Local Indians, Pakistanis Discount War

Escalating tensions between India and Pakistan that could re­sult in war between the two nu­clear-armed countries has left lo­cal expatriate Indians and Pak­istanis unconcerned.

Pankaj Negi, an Indian who is part-owner of Shiva Shakti restaurant, said he does not believe there will be war, despite weeks of threats and troop buildups along the India-Pakistan border.

Either a conventional or a nu­clear war would be a loss for both sides, he said. And the situation should improve over the next few weeks because of pressure from the international community.

The Indian Embassy estimates that there are about 200 Indian citizens in Cambodia, with a large majority living in Phnom Penh. The Pakistani Association of Cambodia said 25 Pakistanis live in Cambodia, including 14 in Phnom Penh.

Jayapal Sathish, the Indian manager of East India Curry Restaurant, said too much government money has been spent on supplying the Indian army. Tension has worsened “due to lack of response from Pak­istan,” he said. But he, too, does not believe that a war will occur.

Noor Ullah, president of The Pakistani Association of Cambo­dia and owner of the Indian Curry Pot, downplayed the possibility of war. He noted that Pakistan President General Pervez Mu­sharraf and Indian Prime Minis­ter Atal Bihari Vajpayee may meet for talks at this week’s Asian security summit in Kazakhstan.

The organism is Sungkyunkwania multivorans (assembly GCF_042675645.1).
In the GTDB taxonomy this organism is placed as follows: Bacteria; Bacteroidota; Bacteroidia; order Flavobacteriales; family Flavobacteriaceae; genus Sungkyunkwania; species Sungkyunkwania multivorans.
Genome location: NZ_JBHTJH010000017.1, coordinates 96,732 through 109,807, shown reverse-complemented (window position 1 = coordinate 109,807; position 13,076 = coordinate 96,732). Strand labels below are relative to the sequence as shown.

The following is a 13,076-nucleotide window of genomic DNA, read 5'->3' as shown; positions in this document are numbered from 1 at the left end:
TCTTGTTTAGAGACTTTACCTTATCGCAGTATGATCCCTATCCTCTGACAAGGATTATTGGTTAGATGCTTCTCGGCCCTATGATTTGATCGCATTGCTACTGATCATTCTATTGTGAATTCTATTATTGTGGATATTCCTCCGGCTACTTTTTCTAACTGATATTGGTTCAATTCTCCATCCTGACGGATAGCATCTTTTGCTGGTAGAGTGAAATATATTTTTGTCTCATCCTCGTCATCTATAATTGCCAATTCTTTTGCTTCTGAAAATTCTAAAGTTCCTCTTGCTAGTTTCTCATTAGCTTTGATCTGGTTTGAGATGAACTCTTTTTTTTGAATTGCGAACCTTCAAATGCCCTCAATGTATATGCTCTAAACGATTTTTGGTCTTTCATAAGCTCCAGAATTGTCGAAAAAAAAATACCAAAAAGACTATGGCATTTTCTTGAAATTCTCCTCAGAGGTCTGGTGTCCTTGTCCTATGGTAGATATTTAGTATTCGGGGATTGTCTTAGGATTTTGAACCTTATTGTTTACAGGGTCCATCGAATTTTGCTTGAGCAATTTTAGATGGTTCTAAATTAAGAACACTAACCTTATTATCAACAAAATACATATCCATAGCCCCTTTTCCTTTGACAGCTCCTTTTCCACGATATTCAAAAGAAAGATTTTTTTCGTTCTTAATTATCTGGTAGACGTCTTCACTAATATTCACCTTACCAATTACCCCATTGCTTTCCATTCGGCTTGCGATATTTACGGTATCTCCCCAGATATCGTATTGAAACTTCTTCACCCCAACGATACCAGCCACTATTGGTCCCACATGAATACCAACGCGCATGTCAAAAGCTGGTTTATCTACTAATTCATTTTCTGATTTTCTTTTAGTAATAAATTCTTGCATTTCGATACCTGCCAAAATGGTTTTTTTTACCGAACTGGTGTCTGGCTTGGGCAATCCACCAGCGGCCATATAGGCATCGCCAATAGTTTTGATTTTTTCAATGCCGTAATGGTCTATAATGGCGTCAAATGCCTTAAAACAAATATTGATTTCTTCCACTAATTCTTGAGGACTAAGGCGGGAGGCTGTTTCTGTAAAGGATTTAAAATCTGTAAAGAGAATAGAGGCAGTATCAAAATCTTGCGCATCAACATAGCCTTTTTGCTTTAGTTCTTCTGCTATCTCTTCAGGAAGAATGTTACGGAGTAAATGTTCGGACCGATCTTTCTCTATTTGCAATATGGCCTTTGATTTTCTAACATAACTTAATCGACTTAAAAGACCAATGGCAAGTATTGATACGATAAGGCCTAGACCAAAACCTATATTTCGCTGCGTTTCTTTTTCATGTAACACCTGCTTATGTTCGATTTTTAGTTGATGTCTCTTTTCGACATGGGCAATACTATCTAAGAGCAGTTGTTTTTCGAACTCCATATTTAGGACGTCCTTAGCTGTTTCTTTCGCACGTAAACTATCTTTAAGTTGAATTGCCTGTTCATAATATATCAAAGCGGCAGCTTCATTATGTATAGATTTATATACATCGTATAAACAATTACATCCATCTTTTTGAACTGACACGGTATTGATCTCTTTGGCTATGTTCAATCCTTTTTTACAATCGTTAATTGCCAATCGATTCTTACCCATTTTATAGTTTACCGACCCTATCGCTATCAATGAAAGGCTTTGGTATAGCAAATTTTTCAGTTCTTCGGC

But, “if India wants to put pressure” on Pakistan with a war, “then I think Pakistan will give the proper answer” by fighting back, he said.

Noor Ullah said the Kashmiris should be left to decide whether they want independence from India. “Of course, nobody likes terrorism,” he said, adding that Pakis­tan has suffered from terrorist bombings in Karachi.

“We don’t look at war as a means of achieving peace,” an Indian Embassy official said. “We want a stop to terrorist activities.”

But “if our territorial integrity is threatened, we won’t hesitate to defend our sanctity.”


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